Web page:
“Every guideline recommends that men at low-risk or favorable intermediate-risk who it’s not clear will benefit from treatment, should be put on AS,” he pointed out. Many in the field have pushed very hard to try and educate physicians and patients about this to try and reduce the overtreatment that has “polluted the arena for the past couple of decades,” so why should these men be put on “a super powerful” systemic oncology drug like enzalutamide, he questioned. Asked by Dr Rini whether there might be a subset of the AS population that could be treated in a trial with a different type of therapy, Dr Murphy was adamant: “There is absolutely zero, nothing,” he said emphatically.
Dr Cooperberg acknowledged that there is “definitely” industry interest in treatments for low-risk AS patients, “But it’s early days,” he said. “To my knowledge, to this point, no one has thought of running a Phase-3 trial or going to regulatory agencies with any sort of intervention for low-risk, otherwise AS-eligible disease.” Dr Cooperberg believes that where there is legitimate discussion and room for different opinions is not the fundamental question of whether lower risk prostate cancer is a problem, but what we do about it over the next 5-10 years across the different healthcare systems.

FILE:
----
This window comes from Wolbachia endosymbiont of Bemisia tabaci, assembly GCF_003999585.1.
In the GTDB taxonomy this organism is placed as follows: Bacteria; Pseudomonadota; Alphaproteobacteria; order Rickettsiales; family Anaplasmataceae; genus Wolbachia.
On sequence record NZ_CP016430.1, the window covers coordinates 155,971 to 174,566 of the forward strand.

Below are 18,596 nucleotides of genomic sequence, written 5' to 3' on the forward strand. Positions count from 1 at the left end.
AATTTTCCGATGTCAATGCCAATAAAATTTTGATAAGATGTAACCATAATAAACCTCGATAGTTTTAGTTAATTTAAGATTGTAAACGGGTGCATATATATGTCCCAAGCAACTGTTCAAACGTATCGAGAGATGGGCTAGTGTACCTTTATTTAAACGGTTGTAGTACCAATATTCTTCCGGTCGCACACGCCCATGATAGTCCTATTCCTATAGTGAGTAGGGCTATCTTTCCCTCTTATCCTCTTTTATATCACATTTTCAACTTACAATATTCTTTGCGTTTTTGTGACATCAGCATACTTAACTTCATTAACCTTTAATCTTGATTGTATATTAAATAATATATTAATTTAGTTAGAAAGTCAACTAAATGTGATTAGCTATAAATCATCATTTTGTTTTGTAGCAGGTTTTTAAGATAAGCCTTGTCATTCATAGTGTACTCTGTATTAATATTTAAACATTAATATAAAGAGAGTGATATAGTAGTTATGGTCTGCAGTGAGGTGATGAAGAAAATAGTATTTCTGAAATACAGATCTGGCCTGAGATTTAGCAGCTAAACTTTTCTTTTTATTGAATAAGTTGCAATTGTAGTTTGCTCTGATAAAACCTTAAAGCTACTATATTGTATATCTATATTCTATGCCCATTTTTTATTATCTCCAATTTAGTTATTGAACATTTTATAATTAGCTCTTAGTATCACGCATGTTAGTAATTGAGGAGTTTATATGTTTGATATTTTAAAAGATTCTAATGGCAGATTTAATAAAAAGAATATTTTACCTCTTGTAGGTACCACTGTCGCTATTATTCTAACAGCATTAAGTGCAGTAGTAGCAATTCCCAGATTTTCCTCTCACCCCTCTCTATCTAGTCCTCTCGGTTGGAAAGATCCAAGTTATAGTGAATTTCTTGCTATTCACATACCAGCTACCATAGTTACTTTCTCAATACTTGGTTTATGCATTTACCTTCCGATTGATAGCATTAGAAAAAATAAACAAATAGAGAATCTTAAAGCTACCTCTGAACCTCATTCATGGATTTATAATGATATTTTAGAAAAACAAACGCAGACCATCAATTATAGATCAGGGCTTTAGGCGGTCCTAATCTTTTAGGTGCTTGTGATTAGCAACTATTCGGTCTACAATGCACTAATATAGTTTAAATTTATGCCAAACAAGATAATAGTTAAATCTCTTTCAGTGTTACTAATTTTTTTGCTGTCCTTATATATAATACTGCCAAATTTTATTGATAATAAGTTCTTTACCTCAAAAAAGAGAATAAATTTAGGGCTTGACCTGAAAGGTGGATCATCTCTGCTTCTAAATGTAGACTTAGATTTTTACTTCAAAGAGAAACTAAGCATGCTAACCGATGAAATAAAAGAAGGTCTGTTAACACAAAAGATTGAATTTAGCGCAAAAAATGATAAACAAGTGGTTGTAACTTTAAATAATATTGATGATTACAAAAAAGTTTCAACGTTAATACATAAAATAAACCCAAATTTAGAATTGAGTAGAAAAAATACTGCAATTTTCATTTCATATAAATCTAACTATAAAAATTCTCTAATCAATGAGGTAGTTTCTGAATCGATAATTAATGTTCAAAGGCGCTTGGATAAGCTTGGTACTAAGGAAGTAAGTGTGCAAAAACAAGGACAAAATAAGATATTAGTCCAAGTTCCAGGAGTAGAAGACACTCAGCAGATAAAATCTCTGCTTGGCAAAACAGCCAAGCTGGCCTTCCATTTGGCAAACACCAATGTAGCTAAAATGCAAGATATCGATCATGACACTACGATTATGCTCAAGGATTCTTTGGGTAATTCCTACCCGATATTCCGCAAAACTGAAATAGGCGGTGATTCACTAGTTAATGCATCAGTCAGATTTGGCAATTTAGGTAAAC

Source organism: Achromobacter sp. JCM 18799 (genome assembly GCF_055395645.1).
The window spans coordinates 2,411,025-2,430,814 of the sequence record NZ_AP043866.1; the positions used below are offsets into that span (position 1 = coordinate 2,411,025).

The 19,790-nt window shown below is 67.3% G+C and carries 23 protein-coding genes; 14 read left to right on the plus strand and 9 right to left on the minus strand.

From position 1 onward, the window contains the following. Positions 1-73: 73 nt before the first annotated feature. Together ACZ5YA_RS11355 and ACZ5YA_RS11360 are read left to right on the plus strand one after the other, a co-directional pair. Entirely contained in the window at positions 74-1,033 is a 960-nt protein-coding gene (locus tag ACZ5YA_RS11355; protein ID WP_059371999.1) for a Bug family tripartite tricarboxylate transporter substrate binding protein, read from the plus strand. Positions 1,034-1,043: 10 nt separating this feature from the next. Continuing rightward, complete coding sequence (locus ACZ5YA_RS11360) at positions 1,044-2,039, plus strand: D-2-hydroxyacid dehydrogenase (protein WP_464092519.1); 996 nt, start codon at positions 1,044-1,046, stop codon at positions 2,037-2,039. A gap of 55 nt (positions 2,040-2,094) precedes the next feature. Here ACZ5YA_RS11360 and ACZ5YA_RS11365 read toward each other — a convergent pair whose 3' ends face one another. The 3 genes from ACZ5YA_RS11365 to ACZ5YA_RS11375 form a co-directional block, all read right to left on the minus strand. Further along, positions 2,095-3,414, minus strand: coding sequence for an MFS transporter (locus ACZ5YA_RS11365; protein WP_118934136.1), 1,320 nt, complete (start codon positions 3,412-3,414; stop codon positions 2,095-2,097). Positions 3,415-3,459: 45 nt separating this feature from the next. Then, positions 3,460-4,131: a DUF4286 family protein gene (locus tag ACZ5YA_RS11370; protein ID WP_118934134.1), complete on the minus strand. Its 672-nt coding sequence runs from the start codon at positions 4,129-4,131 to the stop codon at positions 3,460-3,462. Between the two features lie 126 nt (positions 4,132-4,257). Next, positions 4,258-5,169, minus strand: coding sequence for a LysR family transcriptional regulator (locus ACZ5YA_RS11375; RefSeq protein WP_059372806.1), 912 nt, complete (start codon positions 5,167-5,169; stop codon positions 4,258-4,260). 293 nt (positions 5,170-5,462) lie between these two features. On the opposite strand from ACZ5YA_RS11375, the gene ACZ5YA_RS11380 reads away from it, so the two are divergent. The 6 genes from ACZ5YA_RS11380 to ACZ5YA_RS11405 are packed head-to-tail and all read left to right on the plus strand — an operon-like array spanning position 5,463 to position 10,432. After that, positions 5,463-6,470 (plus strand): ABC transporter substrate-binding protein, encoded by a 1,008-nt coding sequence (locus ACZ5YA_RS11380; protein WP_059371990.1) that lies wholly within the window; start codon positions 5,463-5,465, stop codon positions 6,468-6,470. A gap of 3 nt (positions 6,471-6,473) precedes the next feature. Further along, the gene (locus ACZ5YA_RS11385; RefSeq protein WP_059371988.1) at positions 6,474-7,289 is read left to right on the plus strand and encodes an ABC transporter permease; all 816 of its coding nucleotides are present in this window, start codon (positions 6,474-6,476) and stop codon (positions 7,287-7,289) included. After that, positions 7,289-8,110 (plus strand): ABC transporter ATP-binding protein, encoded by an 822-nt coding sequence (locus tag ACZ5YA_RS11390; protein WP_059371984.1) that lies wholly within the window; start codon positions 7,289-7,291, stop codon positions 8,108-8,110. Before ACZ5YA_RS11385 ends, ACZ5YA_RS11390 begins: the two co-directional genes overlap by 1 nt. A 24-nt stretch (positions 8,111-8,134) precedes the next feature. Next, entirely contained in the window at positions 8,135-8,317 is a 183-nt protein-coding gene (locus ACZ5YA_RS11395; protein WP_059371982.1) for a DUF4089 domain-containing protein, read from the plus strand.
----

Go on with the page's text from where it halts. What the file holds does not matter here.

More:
“I think the jury is still out, and we need to continue to advance science along all these different directions, with different types of interventions, be they psychological or medical, as long as the impact of the intervention, the side effects, and the risks are low enough,” he said. “We need to continue to make progress in how we do surveillance, and how we improve the outcomes for all men with low-risk disease.”
Linda Brookes, MSc is a freelance medical writer/editor based in New York and London.